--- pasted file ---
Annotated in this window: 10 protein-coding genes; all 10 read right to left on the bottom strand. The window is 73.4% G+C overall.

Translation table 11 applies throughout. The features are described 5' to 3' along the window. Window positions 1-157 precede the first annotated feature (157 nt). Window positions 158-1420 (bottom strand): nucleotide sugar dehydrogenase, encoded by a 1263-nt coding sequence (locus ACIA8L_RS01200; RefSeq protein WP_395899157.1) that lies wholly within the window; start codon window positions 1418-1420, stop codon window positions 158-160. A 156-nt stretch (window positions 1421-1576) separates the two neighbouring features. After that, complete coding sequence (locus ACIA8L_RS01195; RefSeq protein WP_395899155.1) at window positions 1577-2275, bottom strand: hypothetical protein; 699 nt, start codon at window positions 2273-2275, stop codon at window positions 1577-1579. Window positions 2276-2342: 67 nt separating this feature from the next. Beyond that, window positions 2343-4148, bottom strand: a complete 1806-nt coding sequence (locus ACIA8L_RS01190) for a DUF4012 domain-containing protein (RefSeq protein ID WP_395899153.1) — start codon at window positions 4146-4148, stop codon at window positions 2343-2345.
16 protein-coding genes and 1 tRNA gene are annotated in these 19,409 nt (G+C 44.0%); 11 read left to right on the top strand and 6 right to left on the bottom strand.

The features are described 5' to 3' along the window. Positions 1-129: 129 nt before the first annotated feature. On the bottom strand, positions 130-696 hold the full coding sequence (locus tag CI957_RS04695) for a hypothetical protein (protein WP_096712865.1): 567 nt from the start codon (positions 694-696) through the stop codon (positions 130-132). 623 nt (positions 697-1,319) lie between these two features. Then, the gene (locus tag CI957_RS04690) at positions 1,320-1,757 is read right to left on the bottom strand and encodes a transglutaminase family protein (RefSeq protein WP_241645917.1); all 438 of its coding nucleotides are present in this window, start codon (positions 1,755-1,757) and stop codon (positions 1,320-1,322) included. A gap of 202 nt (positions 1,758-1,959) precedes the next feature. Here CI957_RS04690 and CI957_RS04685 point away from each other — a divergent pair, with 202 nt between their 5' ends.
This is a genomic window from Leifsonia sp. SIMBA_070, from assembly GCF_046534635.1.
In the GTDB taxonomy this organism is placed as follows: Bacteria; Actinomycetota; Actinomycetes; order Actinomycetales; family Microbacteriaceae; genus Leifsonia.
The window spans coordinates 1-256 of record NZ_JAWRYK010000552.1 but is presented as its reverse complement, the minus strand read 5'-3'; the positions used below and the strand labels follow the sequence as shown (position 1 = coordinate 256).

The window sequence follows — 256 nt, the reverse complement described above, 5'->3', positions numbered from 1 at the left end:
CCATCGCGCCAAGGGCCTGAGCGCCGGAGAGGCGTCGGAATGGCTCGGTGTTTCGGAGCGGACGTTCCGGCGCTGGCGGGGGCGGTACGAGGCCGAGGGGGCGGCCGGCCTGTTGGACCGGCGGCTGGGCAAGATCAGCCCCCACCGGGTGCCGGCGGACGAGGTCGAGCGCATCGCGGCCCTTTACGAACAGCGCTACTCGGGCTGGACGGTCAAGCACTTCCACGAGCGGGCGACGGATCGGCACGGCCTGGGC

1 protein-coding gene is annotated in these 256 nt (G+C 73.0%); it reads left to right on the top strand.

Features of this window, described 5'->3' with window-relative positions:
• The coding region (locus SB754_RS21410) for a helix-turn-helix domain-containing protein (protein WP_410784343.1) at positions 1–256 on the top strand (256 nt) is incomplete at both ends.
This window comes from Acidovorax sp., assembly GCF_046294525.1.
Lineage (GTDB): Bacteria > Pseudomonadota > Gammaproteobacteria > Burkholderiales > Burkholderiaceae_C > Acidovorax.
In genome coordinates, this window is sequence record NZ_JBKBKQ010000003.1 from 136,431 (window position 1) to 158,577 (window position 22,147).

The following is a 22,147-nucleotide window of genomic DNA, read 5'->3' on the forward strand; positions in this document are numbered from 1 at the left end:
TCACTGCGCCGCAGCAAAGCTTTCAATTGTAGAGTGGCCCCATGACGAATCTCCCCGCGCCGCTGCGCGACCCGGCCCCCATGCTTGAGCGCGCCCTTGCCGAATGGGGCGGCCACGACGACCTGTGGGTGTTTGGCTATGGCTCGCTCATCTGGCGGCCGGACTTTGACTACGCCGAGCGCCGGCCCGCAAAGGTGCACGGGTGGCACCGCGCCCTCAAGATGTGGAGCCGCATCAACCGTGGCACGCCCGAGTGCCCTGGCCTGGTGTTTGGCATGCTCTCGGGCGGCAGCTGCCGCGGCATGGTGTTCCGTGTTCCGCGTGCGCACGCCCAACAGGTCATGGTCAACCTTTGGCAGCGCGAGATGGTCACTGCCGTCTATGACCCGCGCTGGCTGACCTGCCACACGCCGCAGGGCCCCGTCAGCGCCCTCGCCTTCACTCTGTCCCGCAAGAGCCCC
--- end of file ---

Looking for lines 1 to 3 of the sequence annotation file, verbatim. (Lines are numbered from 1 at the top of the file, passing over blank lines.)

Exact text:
Annotated in this window: 10 protein-coding genes; all 10 read right to left on the bottom strand. The window is 73.4% G+C overall.

Translation table 11 applies throughout. The features are described 5' to 3' along the window. Window positions 1-157 precede the first annotated feature (157 nt). Window positions 158-1420 (bottom strand): nucleotide sugar dehydrogenase, encoded by a 1263-nt coding sequence (locus ACIA8L_RS01200; RefSeq protein WP_395899157.1) that lies wholly within the window; start codon window positions 1418-1420, stop codon window positions 158-160. A 156-nt stretch (window positions 1421-1576) separates the two neighbouring features. After that, complete coding sequence (locus ACIA8L_RS01195; RefSeq protein WP_395899155.1) at window positions 1577-2275, bottom strand: hypothetical protein; 699 nt, start codon at window positions 2273-2275, stop codon at window positions 1577-1579. Window positions 2276-2342: 67 nt separating this feature from the next. Beyond that, window positions 2343-4148, bottom strand: a complete 1806-nt coding sequence (locus ACIA8L_RS01190) for a DUF4012 domain-containing protein (RefSeq protein ID WP_395899153.1) — start codon at window positions 4146-4148, stop codon at window positions 2343-2345.
16 protein-coding genes and 1 tRNA gene are annotated in these 19,409 nt (G+C 44.0%); 11 read left to right on the top strand and 6 right to left on the bottom strand.